Stoptober is back: The UK’s annual challenge to quit smoking in the month of October. According to the NHS if a smoker can stay quit for 28-days then it is 5 times more likely the person quits for good. In this episode of RegWatch we are joined by tobacco harm reduction advocate and clinical consultant Louise Ross to discuss realities on the ground in the UK effort to stamp out smoking. Are e-cigarettes being promoted at NHS Stop Smoking Services centers? What is the current UK public perception of vaping? And, how might the demise of Public Health England affect the outcome of the war on vaping?
I’m visiting Natalia (not her real name) in Buenos Aires. She’s in her 40s, a middle-class university graduate who, like many women in Argentina, started her own business after losing her job. But unlike most, Natalia is considered a criminal by the Argentine government.
That’s because her business is selling vaping products. The government banned in-person and online sales, distribution and importation back in 2011, when ANMAT [...] issued administrative provision number 3226-11. Possible penalties, depending on circumstances, include seizures, fines and even imprisonment.
The NRA said that the proposal put forward by the government to the Therapeutic Goods Administration, to consider allowing only pharmacies to sell smoke-free nicotine products is the ‘worst of both worlds’ for convenience shops. NRA CEO Dominique Lamb said that this would create a monopoly, to the detriment of small convenience retailers, as they are heavily reliant on tobacco sales. “This makes no sense, that cigarettes would be freely available over the counter in corner stores and service stations, but the product that can help people transition away from smoking would be restricted. [...]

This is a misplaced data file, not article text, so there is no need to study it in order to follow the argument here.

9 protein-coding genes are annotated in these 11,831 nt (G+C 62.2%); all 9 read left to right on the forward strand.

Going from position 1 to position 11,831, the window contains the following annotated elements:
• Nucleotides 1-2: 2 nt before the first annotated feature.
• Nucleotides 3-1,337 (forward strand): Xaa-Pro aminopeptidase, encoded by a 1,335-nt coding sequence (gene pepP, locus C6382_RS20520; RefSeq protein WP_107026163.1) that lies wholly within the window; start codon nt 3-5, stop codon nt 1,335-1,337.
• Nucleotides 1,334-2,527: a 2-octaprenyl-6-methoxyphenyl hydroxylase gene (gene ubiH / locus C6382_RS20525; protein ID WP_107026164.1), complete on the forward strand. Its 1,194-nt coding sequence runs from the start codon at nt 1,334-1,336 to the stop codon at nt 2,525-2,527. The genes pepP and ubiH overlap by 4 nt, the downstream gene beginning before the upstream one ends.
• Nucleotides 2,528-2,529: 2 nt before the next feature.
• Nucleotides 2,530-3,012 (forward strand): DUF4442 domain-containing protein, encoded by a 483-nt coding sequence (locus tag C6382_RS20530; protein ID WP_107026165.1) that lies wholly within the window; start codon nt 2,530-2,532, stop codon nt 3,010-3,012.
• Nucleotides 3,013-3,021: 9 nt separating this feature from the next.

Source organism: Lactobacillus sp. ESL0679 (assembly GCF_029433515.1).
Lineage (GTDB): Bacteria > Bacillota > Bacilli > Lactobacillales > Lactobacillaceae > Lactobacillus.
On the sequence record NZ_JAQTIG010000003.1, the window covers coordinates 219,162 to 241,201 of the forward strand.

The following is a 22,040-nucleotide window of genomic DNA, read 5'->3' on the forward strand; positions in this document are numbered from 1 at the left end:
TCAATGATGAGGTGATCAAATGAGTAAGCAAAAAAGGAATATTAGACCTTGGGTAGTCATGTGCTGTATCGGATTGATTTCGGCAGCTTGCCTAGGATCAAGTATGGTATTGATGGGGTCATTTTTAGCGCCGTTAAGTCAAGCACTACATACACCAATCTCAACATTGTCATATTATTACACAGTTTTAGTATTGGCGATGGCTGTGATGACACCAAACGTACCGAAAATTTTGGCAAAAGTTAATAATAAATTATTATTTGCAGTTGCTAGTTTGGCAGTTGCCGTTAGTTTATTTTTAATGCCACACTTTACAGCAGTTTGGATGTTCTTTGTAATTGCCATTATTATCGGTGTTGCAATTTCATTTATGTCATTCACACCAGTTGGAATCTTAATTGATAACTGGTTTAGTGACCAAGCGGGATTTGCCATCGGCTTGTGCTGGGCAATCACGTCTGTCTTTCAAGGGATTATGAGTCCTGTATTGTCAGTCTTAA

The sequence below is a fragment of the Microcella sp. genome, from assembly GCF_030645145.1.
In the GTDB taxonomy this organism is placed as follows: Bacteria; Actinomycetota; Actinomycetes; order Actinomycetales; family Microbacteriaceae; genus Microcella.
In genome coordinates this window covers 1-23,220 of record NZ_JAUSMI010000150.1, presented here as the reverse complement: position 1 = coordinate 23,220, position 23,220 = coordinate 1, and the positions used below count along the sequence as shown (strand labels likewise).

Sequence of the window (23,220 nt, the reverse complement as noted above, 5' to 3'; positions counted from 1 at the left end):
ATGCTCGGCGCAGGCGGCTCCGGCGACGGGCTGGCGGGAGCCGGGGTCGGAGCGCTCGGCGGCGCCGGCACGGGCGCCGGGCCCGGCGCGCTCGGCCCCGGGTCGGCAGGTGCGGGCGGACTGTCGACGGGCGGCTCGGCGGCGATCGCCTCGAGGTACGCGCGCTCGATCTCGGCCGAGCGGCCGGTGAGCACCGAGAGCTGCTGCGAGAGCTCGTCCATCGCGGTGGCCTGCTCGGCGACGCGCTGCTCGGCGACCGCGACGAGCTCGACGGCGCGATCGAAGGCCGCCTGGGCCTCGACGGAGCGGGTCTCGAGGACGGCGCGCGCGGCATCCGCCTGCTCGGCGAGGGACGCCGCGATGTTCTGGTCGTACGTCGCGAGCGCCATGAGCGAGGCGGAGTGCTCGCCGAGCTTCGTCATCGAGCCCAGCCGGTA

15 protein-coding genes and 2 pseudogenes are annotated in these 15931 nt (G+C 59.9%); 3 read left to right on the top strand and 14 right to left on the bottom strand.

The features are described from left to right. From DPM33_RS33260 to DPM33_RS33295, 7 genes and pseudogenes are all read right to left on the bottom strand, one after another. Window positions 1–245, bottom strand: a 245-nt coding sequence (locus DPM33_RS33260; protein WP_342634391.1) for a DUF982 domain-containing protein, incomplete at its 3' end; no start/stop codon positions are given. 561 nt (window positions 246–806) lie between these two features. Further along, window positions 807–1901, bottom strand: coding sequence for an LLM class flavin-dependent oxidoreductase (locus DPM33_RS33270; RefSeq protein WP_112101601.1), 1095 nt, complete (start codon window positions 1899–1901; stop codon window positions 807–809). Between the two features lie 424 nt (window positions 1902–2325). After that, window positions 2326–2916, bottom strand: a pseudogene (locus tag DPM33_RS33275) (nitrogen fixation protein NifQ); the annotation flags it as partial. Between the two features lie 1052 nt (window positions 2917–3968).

On 23 September 2020, the European Commissions’ Scientific Committee on Health, Environmental and Emerging Risks (SCHEER) provided its Preliminary Opinion on Electronic Cigarettes [...]. This opinion is important because it is one input to the report on the implementation of the EU Tobacco Products Directive 2014/40/EC, under Article 28 of the Directive. This review should complete by 20 May 2021, and it may form the basis for a further revision of the Tobacco Products Directive. In this post, I discuss why the SCHEER preliminary opinion offers no useful analysis or relevant insights to policymakers.